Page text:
Oxidation of the methyl sulfide of Formula V to the sulfone (I) can be accomplished with potassium hydrogen persulfate (KHSO5, commercially sold as OxoneŽ) in a suitable solvent such as methanol (Scheme C) as described by B. M. Trost and D. P. Curran, Tetrahedron Letters, 22, 1287 (1981). ##STR8##
The compound of Formula I where R═C(O)CH3 can be prepared from the compound of Formula I (R═H) by treatment with acetic anhydride in the presence of an acid such as p-toluenesulfonic acid at reflux in an inert solvent such as benzene, or toluene (Scheme D). ##STR9##
The preparation of these compounds is further illustated by the following examples wherein all parts are by weight unless otherwise specified, and all temperatures are in degrees centigrade.
To a solution of 46.8 g (0.030 mole) of phenylacetyl chloride in dry methylene chloride (330 ml) was added 37.6 g (0.030 mole) of thioanisole. The solution was cooled to 5° in an ice-acetone bath, and anhydrous aluminum chloride (40.9 g, 0.031 mole) was added portionwise over 30 minutes at a rate to maintain the temperature constant at 5°. The reaction mixture was stirred at 5° for 3.5 hours, after which time the mixture was carefully poured into 1300 ml of aqueous 1N HCl and was stirred overnight. The layers were separated and the aqueous layer was extracted with methylene chloride (2×1l). The organic fractions were combined and washed with 1N hydrochloric acid (2×500 ml), 5% aqueous sodium hydroxide (2×500 ml) and brine (2×500 ml). The organic layer was dried over anhydrous magnesium sulfate and concentrated. The crystalline product was collected by filtration and washed with cold ethanol to afford 65.3 g (89%) of 2-phenyl-1-(4-methylthiophenyl)ethanone as a white solid, m.p. 98°-100°.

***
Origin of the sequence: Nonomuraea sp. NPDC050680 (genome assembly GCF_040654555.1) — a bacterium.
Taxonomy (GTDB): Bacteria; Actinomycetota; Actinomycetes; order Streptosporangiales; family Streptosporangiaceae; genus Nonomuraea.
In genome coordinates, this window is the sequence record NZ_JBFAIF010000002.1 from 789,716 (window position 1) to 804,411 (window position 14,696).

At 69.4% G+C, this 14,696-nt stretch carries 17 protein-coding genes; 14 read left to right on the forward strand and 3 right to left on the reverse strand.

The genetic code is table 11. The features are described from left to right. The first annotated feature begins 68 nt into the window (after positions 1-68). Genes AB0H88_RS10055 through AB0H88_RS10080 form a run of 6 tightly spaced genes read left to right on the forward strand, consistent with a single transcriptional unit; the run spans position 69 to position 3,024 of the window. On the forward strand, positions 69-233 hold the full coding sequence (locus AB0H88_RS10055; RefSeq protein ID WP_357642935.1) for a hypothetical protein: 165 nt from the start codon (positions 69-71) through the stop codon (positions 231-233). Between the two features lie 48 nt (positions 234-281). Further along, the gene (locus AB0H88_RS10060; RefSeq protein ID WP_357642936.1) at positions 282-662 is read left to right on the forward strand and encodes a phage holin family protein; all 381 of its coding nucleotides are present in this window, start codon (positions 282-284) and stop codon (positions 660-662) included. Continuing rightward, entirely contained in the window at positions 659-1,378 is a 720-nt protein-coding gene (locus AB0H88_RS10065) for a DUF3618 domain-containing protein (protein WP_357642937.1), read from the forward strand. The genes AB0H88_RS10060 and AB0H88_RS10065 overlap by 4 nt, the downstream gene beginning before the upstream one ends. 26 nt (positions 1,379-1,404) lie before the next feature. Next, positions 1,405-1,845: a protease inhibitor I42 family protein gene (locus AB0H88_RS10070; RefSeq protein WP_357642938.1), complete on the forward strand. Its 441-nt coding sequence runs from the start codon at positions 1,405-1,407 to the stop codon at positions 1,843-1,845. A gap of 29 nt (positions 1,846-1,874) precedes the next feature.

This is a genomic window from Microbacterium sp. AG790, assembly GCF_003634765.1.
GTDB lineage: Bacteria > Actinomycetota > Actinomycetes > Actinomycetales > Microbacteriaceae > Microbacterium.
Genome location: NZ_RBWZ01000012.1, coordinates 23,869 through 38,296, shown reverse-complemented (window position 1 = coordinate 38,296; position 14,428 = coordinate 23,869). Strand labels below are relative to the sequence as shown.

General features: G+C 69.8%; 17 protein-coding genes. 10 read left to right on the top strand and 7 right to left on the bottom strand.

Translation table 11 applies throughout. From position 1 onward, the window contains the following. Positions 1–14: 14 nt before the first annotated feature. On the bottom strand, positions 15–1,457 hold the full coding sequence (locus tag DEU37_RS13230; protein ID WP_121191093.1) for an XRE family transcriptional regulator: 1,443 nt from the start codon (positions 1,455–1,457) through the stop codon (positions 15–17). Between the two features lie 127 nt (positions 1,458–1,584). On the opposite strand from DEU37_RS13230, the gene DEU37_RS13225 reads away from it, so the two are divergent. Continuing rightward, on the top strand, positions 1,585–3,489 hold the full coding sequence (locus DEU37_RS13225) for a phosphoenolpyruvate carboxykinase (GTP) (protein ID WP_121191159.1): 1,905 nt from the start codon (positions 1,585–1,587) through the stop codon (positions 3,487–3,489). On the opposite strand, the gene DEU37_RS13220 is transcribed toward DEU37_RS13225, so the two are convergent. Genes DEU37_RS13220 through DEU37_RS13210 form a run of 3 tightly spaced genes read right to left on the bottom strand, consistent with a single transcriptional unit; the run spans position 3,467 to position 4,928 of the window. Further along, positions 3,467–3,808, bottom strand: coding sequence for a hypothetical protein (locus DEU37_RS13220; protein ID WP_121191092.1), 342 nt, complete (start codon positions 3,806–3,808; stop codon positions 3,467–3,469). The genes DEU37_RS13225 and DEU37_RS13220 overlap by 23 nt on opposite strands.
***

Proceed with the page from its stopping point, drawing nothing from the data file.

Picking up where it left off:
NMR (200 MHz, DMSO-d6)δ2.50 (s, 3H), 4.30 (s, 2H), 7.17-7.47 (m, 7H) 7.93-8.0 (m, 2H).
To a suspension of 30 g (0.12 mole) of 2-phenyl-1-(4-methylthiophenyl)ethanone in 45 ml of methylene chloride and 450 ml of ether was added dropwise a solution of 20.8 g (0.13 mole) of bromine in 65 ml of methylene chloride. The reaction mixture decolorized and became slightly exothermic. After stirring an additional 30 minutes, the reaction mixture was concentrated under vacuum. The crystalline product was collected by filtration and washed with hexane to give 36.3 g (91.5%) of 2-bromo-2-phenyl-1-(4-methylthiophenyl)ethanone as an off-white solid, m.p. 101°-103°.
NMR (200 MHz, CDCl3)δ2.50 (s, 3H), 6.33 (s, 1H), 7.15-7.63 (m, 7H), 7.83-7.95 (m, 2H).
A mixture of 36 g of 2-bromo-2-phenyl-1-(4-methylthiophenyl)ethanone and 175 ml of formamide was refluxed under a dry air condenser for 2.5 hours. The reaction was cooled to 100° and 200 ml of water was added. The reaction was cooled to room temperature, and the product was filtered and washed with water and then ether. The solid was dried in a vacuum oven (75°) and then recrystallized from acetonitrile to afford 15.0 g (50%) of the title compound as a tan solid, m.p. 203°-206°. In a subsequent reaction the yield was improved to 65% by refluxing the reaction mixture for 3 hours.
NMR (200 MHz, DMSO-d6)δ2.50 (s, 3H), 3.0-3.5 (bs, 1H), 7.13-7.63 (m, 9H), 7.8 (s, 1H).
A mixture of 12.0 g (0.045 mole) of 4-phenyl-5-(4-methylthiophenyl)-1H-imidazole, 6.7 g (0.052 mole) of dichloroacetic acid and 24.6 g (0.34 mole) of ethyl vinyl ether in 485 ml of toluene was heated at reflux for 3 hours. The reaction mixture was cooled to room temperature and was then stirred overnight with 130 ml of 25% aqueous sodium hydroxide. The organic layer was separated and the aqueous layer was extracted with ether (2X). The organic fractions were combined, washed with brine and dried over anhydrous potassium carbonate. Removal of the solvent under vacuum afforded 15.3 g of an oil. The product was used in the subsequent reaction without purification.
NMR (200 MHz, CDCl3)δ1.0-1.2 (m, 3H), 1.63 (d, 3H), 2.47 (d, 3H), 3.13-3.50 (m, 2H), 5.0-5.18 (m, 1H), 7.05-7.50 (m, 9H), 7.88 (s, 1H).